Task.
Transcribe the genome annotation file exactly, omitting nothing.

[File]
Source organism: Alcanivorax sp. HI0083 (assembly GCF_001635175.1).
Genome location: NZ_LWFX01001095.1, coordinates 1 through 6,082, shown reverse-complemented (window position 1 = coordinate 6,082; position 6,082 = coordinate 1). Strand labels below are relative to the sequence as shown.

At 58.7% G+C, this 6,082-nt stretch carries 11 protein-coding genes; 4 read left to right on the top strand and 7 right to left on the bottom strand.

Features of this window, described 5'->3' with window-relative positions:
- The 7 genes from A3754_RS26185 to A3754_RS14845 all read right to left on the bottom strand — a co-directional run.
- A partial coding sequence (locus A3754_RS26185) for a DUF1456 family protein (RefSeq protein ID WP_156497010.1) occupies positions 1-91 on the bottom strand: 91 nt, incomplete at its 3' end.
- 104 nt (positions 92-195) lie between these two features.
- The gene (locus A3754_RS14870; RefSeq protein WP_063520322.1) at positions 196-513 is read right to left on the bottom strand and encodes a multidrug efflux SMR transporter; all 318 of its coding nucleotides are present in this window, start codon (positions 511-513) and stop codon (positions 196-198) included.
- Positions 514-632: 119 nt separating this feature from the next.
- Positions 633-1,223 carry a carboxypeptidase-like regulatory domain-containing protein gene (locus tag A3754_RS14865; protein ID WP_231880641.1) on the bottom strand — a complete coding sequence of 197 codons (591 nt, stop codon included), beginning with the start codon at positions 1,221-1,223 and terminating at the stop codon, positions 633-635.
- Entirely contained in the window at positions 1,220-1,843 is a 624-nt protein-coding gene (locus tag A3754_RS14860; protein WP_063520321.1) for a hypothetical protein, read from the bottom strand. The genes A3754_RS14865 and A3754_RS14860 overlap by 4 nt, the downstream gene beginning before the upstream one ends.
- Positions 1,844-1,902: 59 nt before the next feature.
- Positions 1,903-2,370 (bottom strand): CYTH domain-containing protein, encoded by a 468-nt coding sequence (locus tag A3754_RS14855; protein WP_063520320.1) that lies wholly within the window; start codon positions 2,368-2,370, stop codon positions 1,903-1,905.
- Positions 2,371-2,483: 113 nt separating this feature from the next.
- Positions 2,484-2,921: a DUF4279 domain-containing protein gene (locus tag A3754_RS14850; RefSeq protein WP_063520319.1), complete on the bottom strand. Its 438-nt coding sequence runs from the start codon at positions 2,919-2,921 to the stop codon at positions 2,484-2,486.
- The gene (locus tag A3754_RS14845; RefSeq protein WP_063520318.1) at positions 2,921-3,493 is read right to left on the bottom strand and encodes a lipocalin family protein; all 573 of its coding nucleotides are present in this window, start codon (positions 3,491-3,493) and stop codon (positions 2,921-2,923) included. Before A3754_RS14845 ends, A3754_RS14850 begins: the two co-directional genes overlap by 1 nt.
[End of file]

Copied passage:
Source organism: Alcanivorax sp. HI0083 (assembly GCF_001635175.1).
Genome location: NZ_LWFX01001095.1, coordinates 1 through 6,082, shown reverse-complemented (window position 1 = coordinate 6,082; position 6,082 = coordinate 1). Strand labels below are relative to the sequence as shown.

At 58.7% G+C, this 6,082-nt stretch carries 11 protein-coding genes; 4 read left to right on the top strand and 7 right to left on the bottom strand.

Features of this window, described 5'->3' with window-relative positions:
- The 7 genes from A3754_RS26185 to A3754_RS14845 all read right to left on the bottom strand — a co-directional run.
- A partial coding sequence (locus A3754_RS26185) for a DUF1456 family protein (RefSeq protein ID WP_156497010.1) occupies positions 1-91 on the bottom strand: 91 nt, incomplete at its 3' end.
- 104 nt (positions 92-195) lie between these two features.
- The gene (locus A3754_RS14870; RefSeq protein WP_063520322.1) at positions 196-513 is read right to left on the bottom strand and encodes a multidrug efflux SMR transporter; all 318 of its coding nucleotides are present in this window, start codon (positions 511-513) and stop codon (positions 196-198) included.
- Positions 514-632: 119 nt separating this feature from the next.
- Positions 633-1,223 carry a carboxypeptidase-like regulatory domain-containing protein gene (locus tag A3754_RS14865; protein ID WP_231880641.1) on the bottom strand — a complete coding sequence of 197 codons (591 nt, stop codon included), beginning with the start codon at positions 1,221-1,223 and terminating at the stop codon, positions 633-635.
- Entirely contained in the window at positions 1,220-1,843 is a 624-nt protein-coding gene (locus tag A3754_RS14860; protein WP_063520321.1) for a hypothetical protein, read from the bottom strand. The genes A3754_RS14865 and A3754_RS14860 overlap by 4 nt, the downstream gene beginning before the upstream one ends.
- Positions 1,844-1,902: 59 nt before the next feature.
- Positions 1,903-2,370 (bottom strand): CYTH domain-containing protein, encoded by a 468-nt coding sequence (locus tag A3754_RS14855; protein WP_063520320.1) that lies wholly within the window; start codon positions 2,368-2,370, stop codon positions 1,903-1,905.
- Positions 2,371-2,483: 113 nt separating this feature from the next.
- Positions 2,484-2,921: a DUF4279 domain-containing protein gene (locus tag A3754_RS14850; RefSeq protein WP_063520319.1), complete on the bottom strand. Its 438-nt coding sequence runs from the start codon at positions 2,919-2,921 to the stop codon at positions 2,484-2,486.
- The gene (locus tag A3754_RS14845; RefSeq protein WP_063520318.1) at positions 2,921-3,493 is read right to left on the bottom strand and encodes a lipocalin family protein; all 573 of its coding nucleotides are present in this window, start codon (positions 3,491-3,493) and stop codon (positions 2,921-2,923) included. Before A3754_RS14845 ends, A3754_RS14850 begins: the two co-directional genes overlap by 1 nt.